Policy Brief on Restrictions on Voter Registration Drives

September 12, 2006

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Summary

* 54 million eligible Americans are not registered to vote.

* In the 2004 election cycle, non-profit organizations registered millions of Americans to vote, many for the first time.

* Voter registration drives help citizens who face the greatest barriers to voting

* Many states have recently enacted burdensome restrictions on voter registration drives, enforced with heavy fines and criminal penalties.

* These laws require voter registration groups to go through complicated procedures before conducting voter registration drives.

* Many of these new laws have shut down or substantially impeded voter registration drives

* Laws restricting voter registration drives do not address any real problems.

54 million eligible Americans are not registered to vote. More than 25% of the voting-age citizen population is not registered to vote. Among minority groups, this percentage is even higher - more than 30% for African Americans and more than 40% for Hispanics.

In the 2004 election, non-profit organizations registered millions of Americans to vote, many for the first time. In 2004, 49.6 million voter registrations were submitted - 4 million more than in 2000. A large part of this surge was due to non-profit groups, who ran voter registration drives and get-out-the-vote efforts to get20new voters interested and engaged in politics. At least ten million new registrations were submitted by larger groups alone, over 20% of the total number of registrations. The total impact of voter registration drives was likely higher; for instance, in one Florida county, almost half of new registrations came from voter registration drives.

Voter registration drives help citizens who face the greatest barriers to voting. Many non-profit voter registration drives target groups like the elderly or disabled, who may find it difficult to travel to a government office to register to vote or to obtain a voter registration application online; low-income populations and minority communities who have been traditionally disenfranchised; and students who may find it difficult to establish residence and vote where they live. These groups have traditionally faced the greatest barriers to registration and voting.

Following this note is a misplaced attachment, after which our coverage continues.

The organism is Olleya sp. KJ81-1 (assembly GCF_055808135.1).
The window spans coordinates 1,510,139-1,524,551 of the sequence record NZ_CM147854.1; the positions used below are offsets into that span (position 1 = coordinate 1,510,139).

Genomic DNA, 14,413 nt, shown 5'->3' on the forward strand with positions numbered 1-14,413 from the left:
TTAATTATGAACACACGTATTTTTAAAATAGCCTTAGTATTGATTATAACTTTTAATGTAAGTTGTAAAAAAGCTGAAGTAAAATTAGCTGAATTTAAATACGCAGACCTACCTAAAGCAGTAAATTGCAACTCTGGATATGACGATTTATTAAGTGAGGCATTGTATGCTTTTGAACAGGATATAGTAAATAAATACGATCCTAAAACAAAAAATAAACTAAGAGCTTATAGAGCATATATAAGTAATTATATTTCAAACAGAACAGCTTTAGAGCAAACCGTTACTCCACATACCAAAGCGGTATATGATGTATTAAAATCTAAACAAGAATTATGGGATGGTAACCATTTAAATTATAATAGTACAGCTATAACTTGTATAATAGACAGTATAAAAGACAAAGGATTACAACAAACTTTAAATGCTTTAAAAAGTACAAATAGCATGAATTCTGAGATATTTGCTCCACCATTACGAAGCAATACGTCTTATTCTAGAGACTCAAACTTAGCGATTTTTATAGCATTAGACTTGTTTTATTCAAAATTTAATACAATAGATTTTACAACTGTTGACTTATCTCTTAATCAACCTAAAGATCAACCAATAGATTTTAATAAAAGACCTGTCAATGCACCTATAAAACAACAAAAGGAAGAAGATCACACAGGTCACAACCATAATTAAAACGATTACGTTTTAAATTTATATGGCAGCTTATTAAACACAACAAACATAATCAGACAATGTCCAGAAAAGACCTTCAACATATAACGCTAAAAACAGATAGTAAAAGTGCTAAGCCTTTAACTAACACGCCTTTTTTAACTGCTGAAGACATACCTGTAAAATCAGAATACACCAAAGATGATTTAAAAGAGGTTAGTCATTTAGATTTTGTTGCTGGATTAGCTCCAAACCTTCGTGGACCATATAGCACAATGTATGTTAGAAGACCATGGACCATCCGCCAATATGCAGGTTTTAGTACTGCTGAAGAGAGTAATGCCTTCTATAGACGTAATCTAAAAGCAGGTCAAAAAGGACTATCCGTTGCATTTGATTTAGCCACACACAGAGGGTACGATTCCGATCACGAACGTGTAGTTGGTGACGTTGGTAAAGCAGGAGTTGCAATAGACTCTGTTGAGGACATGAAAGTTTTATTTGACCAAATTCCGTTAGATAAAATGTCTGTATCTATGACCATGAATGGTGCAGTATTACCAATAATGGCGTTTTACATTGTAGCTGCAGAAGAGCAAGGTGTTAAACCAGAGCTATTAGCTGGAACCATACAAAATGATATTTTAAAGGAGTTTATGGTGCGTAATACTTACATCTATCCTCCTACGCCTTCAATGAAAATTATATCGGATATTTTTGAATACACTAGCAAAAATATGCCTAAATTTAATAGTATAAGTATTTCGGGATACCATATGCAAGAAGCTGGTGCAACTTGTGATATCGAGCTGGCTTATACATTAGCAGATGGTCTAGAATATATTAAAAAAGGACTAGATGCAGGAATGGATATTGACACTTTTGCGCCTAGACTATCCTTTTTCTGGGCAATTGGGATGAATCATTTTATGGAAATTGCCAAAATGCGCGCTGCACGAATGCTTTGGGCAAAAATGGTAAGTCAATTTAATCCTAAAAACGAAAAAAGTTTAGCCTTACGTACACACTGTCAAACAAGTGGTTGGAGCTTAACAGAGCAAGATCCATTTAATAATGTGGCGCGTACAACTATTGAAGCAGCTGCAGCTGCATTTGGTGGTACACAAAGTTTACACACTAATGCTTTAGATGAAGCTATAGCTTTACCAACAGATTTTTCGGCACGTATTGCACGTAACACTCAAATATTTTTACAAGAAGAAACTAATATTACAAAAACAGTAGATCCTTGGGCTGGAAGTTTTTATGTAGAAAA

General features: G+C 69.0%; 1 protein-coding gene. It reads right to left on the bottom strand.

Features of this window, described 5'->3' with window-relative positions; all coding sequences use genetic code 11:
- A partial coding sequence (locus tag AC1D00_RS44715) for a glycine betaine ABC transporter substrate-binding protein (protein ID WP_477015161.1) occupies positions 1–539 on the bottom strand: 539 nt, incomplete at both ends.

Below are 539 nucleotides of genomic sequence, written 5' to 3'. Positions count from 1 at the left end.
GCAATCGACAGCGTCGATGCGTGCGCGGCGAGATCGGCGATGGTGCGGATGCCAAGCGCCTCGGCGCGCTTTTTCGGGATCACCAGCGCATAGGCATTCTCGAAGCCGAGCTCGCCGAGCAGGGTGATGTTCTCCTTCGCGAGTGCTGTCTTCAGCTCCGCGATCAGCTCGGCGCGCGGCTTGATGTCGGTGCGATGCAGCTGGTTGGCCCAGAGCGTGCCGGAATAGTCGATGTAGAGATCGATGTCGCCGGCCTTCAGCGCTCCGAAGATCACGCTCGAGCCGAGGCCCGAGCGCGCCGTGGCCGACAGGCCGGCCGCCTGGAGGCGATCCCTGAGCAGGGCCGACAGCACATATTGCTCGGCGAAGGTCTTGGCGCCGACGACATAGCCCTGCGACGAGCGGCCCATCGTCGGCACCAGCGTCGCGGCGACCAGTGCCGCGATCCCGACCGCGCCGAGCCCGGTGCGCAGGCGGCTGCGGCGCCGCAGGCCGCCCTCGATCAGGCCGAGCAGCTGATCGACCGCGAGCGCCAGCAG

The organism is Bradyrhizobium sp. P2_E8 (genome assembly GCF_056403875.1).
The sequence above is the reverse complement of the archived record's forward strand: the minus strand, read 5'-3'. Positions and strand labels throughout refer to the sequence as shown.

Many states have enacted burdensome restrictions on voter registration groups, enforced with heavy fines and criminal penalties. Instead of praising civic groups who register voters for their contribution to democracy, many states have cracked down on those groups. California, Colorado, Florida, Georgia, Maryland, Missouri, New Mexico, Ohio, and Washington have each enacted laws that restrict voter registration drives. These restrictions include strict deadlines on voter registration drives, such as New Mexico’s requirement that drives turn in forms 48 hours after completion, and requirements, like those in Ohio and Colorado, that individuals pre-register with the state20and disclose personal information before helping their neighbors to register to vote. In most states, these laws are enforced by criminal penalties, including jail time, or by steep fines. The Florida law, for instance, holds individual volunteers and the groups they work for jointly liable for $250 for each form returned more than 10 days after completion, $500 for each form received after the state voter registration deadline, and $5000 for each form not submitted.